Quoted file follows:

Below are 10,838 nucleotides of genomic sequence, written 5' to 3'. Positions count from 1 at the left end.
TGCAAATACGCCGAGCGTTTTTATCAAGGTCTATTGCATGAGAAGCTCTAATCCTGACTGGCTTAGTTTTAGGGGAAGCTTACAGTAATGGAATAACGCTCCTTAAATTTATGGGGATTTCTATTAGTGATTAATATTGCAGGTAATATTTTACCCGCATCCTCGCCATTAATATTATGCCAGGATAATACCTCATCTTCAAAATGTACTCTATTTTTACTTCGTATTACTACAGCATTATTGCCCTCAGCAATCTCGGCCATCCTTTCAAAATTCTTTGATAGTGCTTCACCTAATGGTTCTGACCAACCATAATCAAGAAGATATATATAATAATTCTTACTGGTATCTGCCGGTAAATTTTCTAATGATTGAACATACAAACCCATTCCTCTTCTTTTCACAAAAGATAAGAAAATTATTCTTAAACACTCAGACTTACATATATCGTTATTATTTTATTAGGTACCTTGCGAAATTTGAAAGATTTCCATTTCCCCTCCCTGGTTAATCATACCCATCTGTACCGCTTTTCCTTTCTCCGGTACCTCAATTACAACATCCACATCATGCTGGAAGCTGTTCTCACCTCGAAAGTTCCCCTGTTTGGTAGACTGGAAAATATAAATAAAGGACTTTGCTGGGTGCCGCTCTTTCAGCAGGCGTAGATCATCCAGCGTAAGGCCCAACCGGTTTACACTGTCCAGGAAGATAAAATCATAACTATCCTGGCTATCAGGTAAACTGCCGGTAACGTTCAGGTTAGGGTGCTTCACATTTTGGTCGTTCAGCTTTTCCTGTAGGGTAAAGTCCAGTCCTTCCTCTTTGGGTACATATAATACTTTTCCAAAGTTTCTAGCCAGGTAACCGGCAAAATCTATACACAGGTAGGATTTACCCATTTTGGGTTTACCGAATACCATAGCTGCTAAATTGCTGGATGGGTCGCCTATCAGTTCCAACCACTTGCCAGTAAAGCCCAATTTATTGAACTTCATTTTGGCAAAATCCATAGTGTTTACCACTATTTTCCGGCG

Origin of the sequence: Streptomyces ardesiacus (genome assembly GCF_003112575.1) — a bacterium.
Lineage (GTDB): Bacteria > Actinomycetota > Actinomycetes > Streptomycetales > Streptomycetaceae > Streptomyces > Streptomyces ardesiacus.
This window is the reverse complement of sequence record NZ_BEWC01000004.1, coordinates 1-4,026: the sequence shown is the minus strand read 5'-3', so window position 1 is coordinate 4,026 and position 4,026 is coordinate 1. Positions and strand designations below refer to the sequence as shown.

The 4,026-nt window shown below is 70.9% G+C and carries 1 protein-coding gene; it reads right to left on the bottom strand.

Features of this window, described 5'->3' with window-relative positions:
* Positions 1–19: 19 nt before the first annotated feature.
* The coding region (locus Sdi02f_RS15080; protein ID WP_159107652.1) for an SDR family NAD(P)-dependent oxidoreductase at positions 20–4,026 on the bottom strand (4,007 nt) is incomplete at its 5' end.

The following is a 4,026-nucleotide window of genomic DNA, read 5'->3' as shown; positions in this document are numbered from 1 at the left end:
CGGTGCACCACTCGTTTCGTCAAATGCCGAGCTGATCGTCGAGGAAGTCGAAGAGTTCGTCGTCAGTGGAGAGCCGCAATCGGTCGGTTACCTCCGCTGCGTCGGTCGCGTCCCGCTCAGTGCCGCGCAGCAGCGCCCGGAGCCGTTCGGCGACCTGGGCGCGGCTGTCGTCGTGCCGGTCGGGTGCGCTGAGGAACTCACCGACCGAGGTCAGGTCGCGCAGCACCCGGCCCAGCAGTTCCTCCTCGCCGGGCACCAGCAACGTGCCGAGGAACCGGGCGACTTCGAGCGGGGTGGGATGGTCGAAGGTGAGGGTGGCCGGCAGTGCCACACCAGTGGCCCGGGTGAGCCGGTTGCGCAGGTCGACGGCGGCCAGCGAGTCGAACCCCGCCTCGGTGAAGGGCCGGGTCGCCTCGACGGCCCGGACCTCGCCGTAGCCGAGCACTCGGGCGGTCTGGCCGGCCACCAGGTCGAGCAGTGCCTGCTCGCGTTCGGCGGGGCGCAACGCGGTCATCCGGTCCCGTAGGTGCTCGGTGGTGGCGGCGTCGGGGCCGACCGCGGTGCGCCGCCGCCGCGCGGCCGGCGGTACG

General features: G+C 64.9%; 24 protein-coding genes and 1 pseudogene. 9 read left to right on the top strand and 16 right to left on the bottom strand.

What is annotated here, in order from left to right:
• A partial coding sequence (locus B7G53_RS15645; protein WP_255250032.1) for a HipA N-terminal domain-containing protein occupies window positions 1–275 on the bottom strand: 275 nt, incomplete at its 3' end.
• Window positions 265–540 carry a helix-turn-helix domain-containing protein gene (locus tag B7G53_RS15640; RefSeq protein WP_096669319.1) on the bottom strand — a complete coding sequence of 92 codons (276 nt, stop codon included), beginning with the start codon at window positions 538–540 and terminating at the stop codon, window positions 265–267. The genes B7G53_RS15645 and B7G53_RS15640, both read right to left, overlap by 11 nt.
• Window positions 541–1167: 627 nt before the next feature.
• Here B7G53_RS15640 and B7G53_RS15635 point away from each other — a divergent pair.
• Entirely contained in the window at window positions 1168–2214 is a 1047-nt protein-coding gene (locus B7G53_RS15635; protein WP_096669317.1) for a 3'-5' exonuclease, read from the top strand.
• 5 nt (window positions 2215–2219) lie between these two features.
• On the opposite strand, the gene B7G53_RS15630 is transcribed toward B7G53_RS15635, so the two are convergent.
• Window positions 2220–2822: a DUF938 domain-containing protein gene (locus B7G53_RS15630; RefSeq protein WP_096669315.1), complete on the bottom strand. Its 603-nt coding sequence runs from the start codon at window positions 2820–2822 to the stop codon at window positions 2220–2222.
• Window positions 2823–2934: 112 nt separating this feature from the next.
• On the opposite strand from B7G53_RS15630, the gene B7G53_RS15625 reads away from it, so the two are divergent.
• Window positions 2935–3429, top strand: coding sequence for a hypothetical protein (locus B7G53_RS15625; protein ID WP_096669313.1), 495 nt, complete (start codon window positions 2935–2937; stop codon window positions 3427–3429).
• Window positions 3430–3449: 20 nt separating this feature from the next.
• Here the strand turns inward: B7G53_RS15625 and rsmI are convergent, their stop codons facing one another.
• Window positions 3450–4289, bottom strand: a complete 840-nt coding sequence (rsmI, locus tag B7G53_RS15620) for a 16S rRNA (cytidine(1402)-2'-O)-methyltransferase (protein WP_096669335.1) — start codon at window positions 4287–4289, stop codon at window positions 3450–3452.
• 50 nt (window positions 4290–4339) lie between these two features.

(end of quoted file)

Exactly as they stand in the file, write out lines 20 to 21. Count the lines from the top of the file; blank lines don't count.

• On the opposite strand, the gene B7G53_RS15630 is transcribed toward B7G53_RS15635, so the two are convergent.
• Window positions 2220–2822: a DUF938 domain-containing protein gene (locus B7G53_RS15630; RefSeq protein WP_096669315.1), complete on the bottom strand. Its 603-nt coding sequence runs from the start codon at window positions 2820–2822 to the stop codon at window positions 2220–2222.